Most of us love manipulating things. Yet, the word manipulate is a rather new one. The first recorded instance of its use was less than 200 years ago, in 1834. It derives ultimately from the Latin manipulus which meant a “full hand” or “handful” … and we certainly like to keep our hands full (or occupied).
This is a wonderful form of play and discovery … not simply arranging shapes, but changing them or arranging/combining them in three dimensions.
The match sticks depicted here have been cleverly manipulated and hint at a relationship. Mathematical relationships are different from the one hinted at here, of course, but I thought the image would present a clever visual pun … that we manipulate objects to discover or show relationships between things!
Balancing a Coin
How can you balance a twenty cent piece on the (vertical) edge of a ten dollar note?
This is not a particularly difficult challenge, but it will give you a 'taste' for manipulation questions.
Carefully examine what you HAVE been asked to do and then examine your assumptions and whether you have been asked explicity NOT to do certain things. Sometimes, we assume that there are more restrictions than there really are!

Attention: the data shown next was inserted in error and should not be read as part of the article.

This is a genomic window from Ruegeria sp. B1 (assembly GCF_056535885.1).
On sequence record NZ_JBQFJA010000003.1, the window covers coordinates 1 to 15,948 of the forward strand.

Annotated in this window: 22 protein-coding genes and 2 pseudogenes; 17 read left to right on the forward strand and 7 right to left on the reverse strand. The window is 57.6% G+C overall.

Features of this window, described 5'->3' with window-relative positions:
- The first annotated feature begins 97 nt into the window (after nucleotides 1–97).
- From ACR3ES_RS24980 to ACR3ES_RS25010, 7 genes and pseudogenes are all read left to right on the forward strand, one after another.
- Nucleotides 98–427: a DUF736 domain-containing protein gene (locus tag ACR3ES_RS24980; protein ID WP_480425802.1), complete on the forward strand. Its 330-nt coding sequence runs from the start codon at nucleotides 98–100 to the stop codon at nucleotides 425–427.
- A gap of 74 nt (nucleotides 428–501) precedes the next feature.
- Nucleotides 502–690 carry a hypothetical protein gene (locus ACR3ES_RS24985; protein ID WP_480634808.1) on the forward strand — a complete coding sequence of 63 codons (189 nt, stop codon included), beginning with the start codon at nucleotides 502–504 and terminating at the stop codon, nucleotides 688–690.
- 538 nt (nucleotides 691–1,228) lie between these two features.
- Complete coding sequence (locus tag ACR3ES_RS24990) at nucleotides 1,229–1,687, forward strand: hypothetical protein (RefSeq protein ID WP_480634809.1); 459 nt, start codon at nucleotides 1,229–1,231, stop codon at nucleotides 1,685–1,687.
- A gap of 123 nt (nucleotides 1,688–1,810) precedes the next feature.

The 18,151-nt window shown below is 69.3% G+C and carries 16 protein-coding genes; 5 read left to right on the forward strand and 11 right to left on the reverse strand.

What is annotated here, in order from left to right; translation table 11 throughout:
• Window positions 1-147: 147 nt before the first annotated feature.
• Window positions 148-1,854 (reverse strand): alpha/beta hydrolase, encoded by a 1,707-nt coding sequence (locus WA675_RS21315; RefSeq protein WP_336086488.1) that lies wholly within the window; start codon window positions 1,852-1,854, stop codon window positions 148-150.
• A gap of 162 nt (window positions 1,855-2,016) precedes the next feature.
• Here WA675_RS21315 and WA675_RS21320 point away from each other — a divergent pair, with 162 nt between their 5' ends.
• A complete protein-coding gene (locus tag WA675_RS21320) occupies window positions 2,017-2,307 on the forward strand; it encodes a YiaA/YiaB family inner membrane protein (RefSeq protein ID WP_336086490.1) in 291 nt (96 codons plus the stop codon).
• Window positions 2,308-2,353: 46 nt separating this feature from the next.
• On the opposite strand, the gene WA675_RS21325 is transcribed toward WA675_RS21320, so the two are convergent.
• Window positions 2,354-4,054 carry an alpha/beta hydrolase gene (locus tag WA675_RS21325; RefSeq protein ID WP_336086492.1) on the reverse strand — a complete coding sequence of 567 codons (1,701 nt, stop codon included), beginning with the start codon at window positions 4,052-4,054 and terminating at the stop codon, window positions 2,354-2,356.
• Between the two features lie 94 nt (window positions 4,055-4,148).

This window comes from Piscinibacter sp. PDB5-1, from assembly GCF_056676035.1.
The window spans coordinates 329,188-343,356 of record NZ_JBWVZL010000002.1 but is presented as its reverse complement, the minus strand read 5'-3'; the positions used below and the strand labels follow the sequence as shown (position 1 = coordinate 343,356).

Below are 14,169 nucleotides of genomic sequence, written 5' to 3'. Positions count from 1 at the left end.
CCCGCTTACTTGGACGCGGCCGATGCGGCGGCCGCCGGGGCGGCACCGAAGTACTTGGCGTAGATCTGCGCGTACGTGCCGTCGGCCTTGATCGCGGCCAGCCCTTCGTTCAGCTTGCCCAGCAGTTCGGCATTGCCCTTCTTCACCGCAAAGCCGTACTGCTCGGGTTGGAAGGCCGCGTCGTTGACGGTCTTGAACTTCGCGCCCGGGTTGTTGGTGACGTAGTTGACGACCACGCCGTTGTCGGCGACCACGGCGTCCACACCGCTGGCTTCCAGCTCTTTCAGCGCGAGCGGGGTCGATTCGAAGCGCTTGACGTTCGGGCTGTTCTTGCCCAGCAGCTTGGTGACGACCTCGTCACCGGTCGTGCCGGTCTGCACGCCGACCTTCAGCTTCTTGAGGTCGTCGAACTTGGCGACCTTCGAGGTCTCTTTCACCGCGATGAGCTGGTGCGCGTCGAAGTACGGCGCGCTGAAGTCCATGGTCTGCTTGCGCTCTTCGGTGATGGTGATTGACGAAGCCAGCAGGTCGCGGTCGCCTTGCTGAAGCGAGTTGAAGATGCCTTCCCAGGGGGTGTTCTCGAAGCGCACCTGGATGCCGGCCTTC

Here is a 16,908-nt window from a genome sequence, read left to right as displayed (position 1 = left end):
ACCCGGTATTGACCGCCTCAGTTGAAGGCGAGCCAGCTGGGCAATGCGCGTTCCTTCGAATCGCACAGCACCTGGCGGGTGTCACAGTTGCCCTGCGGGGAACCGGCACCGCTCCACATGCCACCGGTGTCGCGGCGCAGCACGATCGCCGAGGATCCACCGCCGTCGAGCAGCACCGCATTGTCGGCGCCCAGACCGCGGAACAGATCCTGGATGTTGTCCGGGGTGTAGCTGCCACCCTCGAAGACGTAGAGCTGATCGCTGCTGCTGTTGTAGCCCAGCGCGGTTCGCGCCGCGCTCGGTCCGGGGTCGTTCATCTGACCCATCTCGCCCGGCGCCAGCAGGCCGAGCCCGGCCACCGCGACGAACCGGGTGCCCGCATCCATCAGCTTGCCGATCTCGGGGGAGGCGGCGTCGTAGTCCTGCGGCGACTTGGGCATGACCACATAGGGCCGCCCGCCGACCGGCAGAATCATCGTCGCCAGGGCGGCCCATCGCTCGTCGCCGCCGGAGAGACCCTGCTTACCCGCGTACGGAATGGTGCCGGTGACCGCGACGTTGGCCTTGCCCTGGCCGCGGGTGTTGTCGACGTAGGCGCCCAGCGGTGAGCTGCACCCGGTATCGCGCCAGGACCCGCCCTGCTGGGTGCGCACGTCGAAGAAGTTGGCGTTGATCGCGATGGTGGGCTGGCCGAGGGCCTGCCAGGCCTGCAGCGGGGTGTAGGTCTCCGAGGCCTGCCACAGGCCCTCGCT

When you are ready to compare your solution with my one, please click here.
Sir frankly, I only wanted to learn the chain rule first but your videos are so good and so amazing that I feel like studying calculus more and more but only nd only from your videos. can you do me a favor and make a video for log functions differentiation please? it would be a great help 🙂
Sudhanshu K (on a CCM video about Implicit Differentiation Made Simple)
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